DragonFire burns into dealer showrooms with expanded UTV focus

admin

There we were, saddling up outside the El Rancho Relaxo compound, a quasi-secret location in the high desert region of Southern California. It’s a hideaway far removed from most living things, out near the wilds of Joshua Tree and the Johnson Valley.

In our group was Eric Anderson, Dealernews columnist and VP of sales and marketing for Motorsport Aftermarket Group, Scott Highland, MAG’s director of off-road and sportbike markets and GM of its DragonFire UTV brand, and El Rancho’s Commander in Chief, Paul Golde, industry bon vivant and all-around good dude.

Our plan was to check out some new DragonFire products and learn about the company’s shift from a race-centric brand to one that is now operating in the UTV sport and outdoor markets. The company is also planning a major push on dealer programs.

We were prepped for a desert outing with a Kawasaki Teryx Sport featuring DragonFire’s new suede-wrapped, quick-release racing steering wheel, a DFR half windshield and a new DFR harness bar, which holds the four-point harnesses in place. The MAG crew also brought along a Polaris RZR sporting a DFR William Yokley special edition suspension kit, DragonFire shocks by Fox and a DragonFire by Yoshimura fuel management system and exhaust. The latter products are examples of partnerships DFR has with other manufacturers to develop accessories for the SXS/UTV market.

We set out into the desert with necessary supplies — a cooler/grill combo loaded with beverages, sausages and carne asada. (Tough times call for tough measures.) After a few hours of rambling up rocky hillclimbs, blasting down miles of sand wash and charging through acres of pristine desert nirvana, we had a chance to chat with Highland about DragonFire’s evolution since MAG acquired it three years ago and its place in the burgeoning UTV market.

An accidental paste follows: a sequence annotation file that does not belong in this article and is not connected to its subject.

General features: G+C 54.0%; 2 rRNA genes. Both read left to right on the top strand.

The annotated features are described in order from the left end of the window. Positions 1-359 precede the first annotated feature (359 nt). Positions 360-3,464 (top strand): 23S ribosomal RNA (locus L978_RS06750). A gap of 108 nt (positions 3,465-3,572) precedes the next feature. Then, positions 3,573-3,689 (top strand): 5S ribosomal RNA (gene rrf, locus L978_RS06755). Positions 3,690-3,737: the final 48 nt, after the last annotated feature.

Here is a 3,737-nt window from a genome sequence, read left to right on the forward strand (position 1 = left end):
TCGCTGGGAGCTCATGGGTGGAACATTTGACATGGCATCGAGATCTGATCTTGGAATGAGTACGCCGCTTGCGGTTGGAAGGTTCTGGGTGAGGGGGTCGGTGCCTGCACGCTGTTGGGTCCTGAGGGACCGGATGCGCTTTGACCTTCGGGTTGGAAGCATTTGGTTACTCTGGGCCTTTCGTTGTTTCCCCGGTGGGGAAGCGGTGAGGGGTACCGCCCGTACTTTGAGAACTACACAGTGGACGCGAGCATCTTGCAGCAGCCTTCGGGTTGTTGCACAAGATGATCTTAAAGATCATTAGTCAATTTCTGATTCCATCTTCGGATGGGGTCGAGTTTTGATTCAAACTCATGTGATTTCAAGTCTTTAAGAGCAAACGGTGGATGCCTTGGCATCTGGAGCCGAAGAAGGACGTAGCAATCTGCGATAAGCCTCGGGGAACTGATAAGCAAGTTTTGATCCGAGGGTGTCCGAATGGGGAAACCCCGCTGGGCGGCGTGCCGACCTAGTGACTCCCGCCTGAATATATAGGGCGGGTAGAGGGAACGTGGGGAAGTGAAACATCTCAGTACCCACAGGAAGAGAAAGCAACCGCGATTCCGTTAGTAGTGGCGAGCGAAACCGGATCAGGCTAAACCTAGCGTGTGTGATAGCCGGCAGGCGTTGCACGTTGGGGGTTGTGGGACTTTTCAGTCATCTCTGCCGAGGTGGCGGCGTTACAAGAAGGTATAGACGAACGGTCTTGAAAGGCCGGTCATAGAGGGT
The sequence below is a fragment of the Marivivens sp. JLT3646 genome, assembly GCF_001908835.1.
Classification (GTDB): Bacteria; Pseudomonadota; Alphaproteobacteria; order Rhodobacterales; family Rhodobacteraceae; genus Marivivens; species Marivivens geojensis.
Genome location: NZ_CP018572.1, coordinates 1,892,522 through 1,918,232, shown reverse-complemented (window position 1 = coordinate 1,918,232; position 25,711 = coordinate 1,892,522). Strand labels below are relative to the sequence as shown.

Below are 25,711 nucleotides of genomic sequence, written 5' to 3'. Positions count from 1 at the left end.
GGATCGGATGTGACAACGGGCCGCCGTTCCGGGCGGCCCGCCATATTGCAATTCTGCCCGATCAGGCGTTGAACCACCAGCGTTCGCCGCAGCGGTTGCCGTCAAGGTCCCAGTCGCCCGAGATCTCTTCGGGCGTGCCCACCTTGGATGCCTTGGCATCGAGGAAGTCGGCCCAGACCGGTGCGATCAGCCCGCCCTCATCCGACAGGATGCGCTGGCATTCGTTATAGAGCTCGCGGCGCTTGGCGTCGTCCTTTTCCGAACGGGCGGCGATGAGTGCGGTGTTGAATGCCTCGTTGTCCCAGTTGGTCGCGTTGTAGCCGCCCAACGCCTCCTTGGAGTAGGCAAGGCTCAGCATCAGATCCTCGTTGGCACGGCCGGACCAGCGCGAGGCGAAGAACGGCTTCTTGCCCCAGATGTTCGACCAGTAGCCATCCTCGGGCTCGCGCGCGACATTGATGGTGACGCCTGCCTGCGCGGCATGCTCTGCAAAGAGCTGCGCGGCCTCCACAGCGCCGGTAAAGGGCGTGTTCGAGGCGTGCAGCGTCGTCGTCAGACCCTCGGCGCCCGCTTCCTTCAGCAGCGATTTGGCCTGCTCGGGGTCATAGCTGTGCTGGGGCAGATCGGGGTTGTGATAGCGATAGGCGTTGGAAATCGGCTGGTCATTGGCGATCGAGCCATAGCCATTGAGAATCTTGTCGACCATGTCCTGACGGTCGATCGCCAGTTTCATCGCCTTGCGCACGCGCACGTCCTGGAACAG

While the core of the business had been built around racing — it was founded by a Baja racer — MAG repositioned it to tap into the different segments of the growing UTV market and shifted it’s focus to a worldwide audience.

Dealernews: Under MAG, DragonFire split into three divisions: Racing, Outdoor and Sport. Could you explain a bit about each?
Scott Highland: We have studied the market and actually see five segments for UTV/SXS usage, but we are positioning ourselves to be active in three areas for the short term. Since the beginning DragonFire has been racing and continues to participate by offering support for Baja and sponsoring other racers. We even launched a race and racer sponsorship program this year to remain active and help grow the sport. We understand that many consumers love racing, but many want to enjoy the vehicles for various recreational uses. If a customer desires performance upgrades, we refer to this movement as Sport-oriented because they run through the woods, play in the mud and blast through the dunes. The Outdoor customer is one who hunts, fishes, and enjoys the outdoors, in addition to using the vehicle for light work, such as cutting firewood.